California Wine Country in Sonoma Targeted for $600M Tribal Casino Resort
Posted on: September 15, 2021, 12:20h.
Last updated on: September 15, 2021, 02:42h.
A Native American tribe in California wine country that recently gained federal recognition is planning to develop a casino resort just north of Santa Rosa in Sonoma County.
The Koi Nation only gained federal recognition in 2019. The tribe this month acquired 68 acres of land on East Shiloh Road in unincorporated Sonoma County for $12.3 million. The parcel was previously used as a vineyard and private residential estate.
The Koi Nation submitted its newly acquired acreage to the US Department of the Interior to have the property taken into federal trust. Should that happen, the land would be deemed Koi Nation sovereign territory, and the tribe would obtain federal privileges to operate Class II gaming there.
However, for Class III gaming, which includes most games found in a traditional casino, such as slot machines and house-banked table games like blackjack and roulette, the tribe would need to reach a revenue-sharing agreement with the state of California.
Should the DOI and its Bureau of Indian Affairs deem the E. Shiloh Land as sovereign Koi Nation property, the tribe says it will move forward with a $600 million development called the Shiloh Resort & Casino. The initial scope calls for 2,500 slot machines and table games, a low-rise 200-room hotel, six restaurants, meeting space, and a spa. The facility would be entirely nonsmoking.
Small Tribe, Big Development
The Koi Nation claims to be descendants of one of the oldest Pomo tribes in Northern California. Koi people have “a history in the region of Sonoma and Lake Counties that goes back 17,000 years,” they say.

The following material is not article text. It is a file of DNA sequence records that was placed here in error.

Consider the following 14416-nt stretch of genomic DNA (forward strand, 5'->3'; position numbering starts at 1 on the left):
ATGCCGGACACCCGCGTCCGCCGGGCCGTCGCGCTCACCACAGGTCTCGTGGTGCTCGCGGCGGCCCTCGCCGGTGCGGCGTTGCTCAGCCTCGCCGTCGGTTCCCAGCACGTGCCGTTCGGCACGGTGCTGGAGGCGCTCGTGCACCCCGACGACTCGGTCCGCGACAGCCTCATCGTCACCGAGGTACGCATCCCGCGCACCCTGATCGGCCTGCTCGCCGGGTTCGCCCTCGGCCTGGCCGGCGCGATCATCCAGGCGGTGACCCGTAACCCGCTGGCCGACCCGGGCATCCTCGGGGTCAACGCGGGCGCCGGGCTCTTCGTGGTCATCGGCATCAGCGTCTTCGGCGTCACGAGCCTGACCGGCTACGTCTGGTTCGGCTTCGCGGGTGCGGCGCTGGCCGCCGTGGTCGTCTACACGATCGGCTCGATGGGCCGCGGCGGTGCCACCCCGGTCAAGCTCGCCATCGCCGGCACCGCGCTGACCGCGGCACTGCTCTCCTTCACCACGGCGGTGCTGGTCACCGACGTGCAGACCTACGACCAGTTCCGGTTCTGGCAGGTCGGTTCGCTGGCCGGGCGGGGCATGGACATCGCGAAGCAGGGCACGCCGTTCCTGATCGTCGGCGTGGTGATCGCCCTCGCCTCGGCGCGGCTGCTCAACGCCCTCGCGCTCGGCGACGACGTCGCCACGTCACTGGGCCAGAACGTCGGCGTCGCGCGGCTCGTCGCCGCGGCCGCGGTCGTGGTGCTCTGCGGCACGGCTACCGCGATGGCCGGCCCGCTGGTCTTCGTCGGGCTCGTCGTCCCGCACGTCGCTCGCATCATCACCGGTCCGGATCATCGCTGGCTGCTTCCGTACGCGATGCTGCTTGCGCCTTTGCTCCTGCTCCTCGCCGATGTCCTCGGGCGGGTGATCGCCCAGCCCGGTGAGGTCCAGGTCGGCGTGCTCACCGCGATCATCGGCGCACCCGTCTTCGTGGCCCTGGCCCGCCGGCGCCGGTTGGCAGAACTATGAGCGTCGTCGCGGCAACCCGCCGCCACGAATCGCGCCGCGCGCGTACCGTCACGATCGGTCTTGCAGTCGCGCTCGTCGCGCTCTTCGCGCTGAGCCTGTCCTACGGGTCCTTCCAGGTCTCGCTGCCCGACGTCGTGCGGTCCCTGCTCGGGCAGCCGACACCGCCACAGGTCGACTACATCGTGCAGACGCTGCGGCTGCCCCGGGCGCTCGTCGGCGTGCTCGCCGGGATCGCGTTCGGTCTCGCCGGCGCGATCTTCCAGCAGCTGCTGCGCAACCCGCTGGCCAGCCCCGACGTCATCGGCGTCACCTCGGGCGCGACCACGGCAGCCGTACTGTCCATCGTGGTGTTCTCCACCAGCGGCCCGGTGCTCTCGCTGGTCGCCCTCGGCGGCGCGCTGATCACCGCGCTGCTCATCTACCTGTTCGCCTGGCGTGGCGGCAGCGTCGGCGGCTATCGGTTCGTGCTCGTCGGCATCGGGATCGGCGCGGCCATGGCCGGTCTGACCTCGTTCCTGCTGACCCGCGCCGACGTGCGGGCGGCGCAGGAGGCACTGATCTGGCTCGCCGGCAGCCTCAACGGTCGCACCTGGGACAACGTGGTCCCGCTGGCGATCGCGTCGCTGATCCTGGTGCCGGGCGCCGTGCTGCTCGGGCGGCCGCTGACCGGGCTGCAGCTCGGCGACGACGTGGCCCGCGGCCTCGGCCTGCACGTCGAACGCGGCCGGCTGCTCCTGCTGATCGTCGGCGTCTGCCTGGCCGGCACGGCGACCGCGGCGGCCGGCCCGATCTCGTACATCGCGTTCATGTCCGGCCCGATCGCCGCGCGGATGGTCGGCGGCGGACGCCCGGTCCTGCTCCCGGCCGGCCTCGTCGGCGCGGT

Today, the tribe has only around 90 members. Koi officials explain that their casino proposal, which is being developed and funded with outside investors, will spur a revival of the Native American community. Tribal leaders also contend that it will right more than 150 years of wrongs committed by the federal government.
The Koi Nation has been landless since the 1850s, when, it argues, the United States stole its sovereign territory.
“The Koi Nation has had to struggle harder than almost any other tribe in California to reestablish our sovereignty,” opined Darin Beltran, tribal chair of the Koi Nation. “It is time to exercise our rights as a federally recognized Tribe to have our own land and to control our own destiny,” Beltran declared.
Local officials in Sonoma County have a long history of opposing tribal casino resorts in the area. However, federal and state law supersede such opposition.
Sonoma County is home to two tribal casinos equipped with slot machines and table games.
The Graton Resort & Casino, owned and operated by the Federated Indians of Graton Rancheria, has over 3,000 slot machines and 100 table games. The River Rock Casino, owned and operated by the Dry Creek Rancheria Band of Pomo Indians, offers guests 1,500 slot terminals and a few dozen table games.
Sonoma is additionally home to three card clubs.
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